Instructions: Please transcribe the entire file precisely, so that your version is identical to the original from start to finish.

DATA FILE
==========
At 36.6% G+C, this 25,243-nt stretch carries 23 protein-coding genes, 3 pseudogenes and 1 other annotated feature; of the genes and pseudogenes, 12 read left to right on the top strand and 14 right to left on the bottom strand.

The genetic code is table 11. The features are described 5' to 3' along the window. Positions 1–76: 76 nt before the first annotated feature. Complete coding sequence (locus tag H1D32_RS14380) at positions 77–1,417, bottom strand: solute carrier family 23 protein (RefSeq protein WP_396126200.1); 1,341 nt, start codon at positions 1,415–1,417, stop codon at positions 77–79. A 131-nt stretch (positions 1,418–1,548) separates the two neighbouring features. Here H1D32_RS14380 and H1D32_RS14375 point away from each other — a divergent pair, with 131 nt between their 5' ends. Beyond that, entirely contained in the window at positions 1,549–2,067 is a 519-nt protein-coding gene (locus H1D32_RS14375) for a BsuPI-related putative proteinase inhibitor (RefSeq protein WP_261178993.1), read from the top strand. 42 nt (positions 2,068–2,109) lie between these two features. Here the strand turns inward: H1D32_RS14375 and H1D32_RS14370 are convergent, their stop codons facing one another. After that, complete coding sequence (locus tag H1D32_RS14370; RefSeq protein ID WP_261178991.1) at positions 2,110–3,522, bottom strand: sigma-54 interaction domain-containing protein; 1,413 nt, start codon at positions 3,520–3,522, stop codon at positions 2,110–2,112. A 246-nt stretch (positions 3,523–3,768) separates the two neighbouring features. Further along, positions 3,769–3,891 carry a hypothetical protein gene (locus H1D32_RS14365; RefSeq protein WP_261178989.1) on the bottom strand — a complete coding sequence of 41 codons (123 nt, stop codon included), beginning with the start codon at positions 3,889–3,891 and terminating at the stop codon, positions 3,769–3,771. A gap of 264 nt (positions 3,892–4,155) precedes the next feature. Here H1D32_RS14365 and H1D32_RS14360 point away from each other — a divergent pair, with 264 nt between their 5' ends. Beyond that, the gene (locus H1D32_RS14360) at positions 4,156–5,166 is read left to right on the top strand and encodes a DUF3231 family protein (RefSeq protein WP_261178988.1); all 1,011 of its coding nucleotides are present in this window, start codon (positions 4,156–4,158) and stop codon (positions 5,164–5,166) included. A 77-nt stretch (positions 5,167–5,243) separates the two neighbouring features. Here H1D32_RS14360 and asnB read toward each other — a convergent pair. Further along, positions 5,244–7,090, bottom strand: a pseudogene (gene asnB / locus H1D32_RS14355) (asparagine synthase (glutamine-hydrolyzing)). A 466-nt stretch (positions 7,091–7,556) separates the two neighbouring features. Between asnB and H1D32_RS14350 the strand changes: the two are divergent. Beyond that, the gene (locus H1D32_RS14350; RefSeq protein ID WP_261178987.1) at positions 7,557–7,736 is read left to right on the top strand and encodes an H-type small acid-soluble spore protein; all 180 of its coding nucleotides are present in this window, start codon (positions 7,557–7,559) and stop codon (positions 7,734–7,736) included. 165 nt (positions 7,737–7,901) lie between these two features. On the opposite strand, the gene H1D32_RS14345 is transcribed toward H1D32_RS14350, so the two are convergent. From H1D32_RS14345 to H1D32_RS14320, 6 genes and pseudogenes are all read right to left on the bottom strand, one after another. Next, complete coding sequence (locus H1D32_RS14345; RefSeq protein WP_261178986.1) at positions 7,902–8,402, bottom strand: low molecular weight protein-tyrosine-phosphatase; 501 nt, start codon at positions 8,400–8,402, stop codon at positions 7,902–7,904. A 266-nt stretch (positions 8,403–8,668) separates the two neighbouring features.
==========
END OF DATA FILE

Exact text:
At 36.6% G+C, this 25,243-nt stretch carries 23 protein-coding genes, 3 pseudogenes and 1 other annotated feature; of the genes and pseudogenes, 12 read left to right on the top strand and 14 right to left on the bottom strand.

The genetic code is table 11. The features are described 5' to 3' along the window. Positions 1–76: 76 nt before the first annotated feature. Complete coding sequence (locus tag H1D32_RS14380) at positions 77–1,417, bottom strand: solute carrier family 23 protein (RefSeq protein WP_396126200.1); 1,341 nt, start codon at positions 1,415–1,417, stop codon at positions 77–79. A 131-nt stretch (positions 1,418–1,548) separates the two neighbouring features. Here H1D32_RS14380 and H1D32_RS14375 point away from each other — a divergent pair, with 131 nt between their 5' ends. Beyond that, entirely contained in the window at positions 1,549–2,067 is a 519-nt protein-coding gene (locus H1D32_RS14375) for a BsuPI-related putative proteinase inhibitor (RefSeq protein WP_261178993.1), read from the top strand. 42 nt (positions 2,068–2,109) lie between these two features. Here the strand turns inward: H1D32_RS14375 and H1D32_RS14370 are convergent, their stop codons facing one another. After that, complete coding sequence (locus tag H1D32_RS14370; RefSeq protein ID WP_261178991.1) at positions 2,110–3,522, bottom strand: sigma-54 interaction domain-containing protein; 1,413 nt, start codon at positions 3,520–3,522, stop codon at positions 2,110–2,112. A 246-nt stretch (positions 3,523–3,768) separates the two neighbouring features. Further along, positions 3,769–3,891 carry a hypothetical protein gene (locus H1D32_RS14365; RefSeq protein WP_261178989.1) on the bottom strand — a complete coding sequence of 41 codons (123 nt, stop codon included), beginning with the start codon at positions 3,889–3,891 and terminating at the stop codon, positions 3,769–3,771. A gap of 264 nt (positions 3,892–4,155) precedes the next feature. Here H1D32_RS14365 and H1D32_RS14360 point away from each other — a divergent pair, with 264 nt between their 5' ends. Beyond that, the gene (locus H1D32_RS14360) at positions 4,156–5,166 is read left to right on the top strand and encodes a DUF3231 family protein (RefSeq protein WP_261178988.1); all 1,011 of its coding nucleotides are present in this window, start codon (positions 4,156–4,158) and stop codon (positions 5,164–5,166) included. A 77-nt stretch (positions 5,167–5,243) separates the two neighbouring features. Here H1D32_RS14360 and asnB read toward each other — a convergent pair. Further along, positions 5,244–7,090, bottom strand: a pseudogene (gene asnB / locus H1D32_RS14355) (asparagine synthase (glutamine-hydrolyzing)). A 466-nt stretch (positions 7,091–7,556) separates the two neighbouring features. Between asnB and H1D32_RS14350 the strand changes: the two are divergent. Beyond that, the gene (locus H1D32_RS14350; RefSeq protein ID WP_261178987.1) at positions 7,557–7,736 is read left to right on the top strand and encodes an H-type small acid-soluble spore protein; all 180 of its coding nucleotides are present in this window, start codon (positions 7,557–7,559) and stop codon (positions 7,734–7,736) included. 165 nt (positions 7,737–7,901) lie between these two features. On the opposite strand, the gene H1D32_RS14345 is transcribed toward H1D32_RS14350, so the two are convergent. From H1D32_RS14345 to H1D32_RS14320, 6 genes and pseudogenes are all read right to left on the bottom strand, one after another. Next, complete coding sequence (locus H1D32_RS14345; RefSeq protein WP_261178986.1) at positions 7,902–8,402, bottom strand: low molecular weight protein-tyrosine-phosphatase; 501 nt, start codon at positions 8,400–8,402, stop codon at positions 7,902–7,904. A 266-nt stretch (positions 8,403–8,668) separates the two neighbouring features.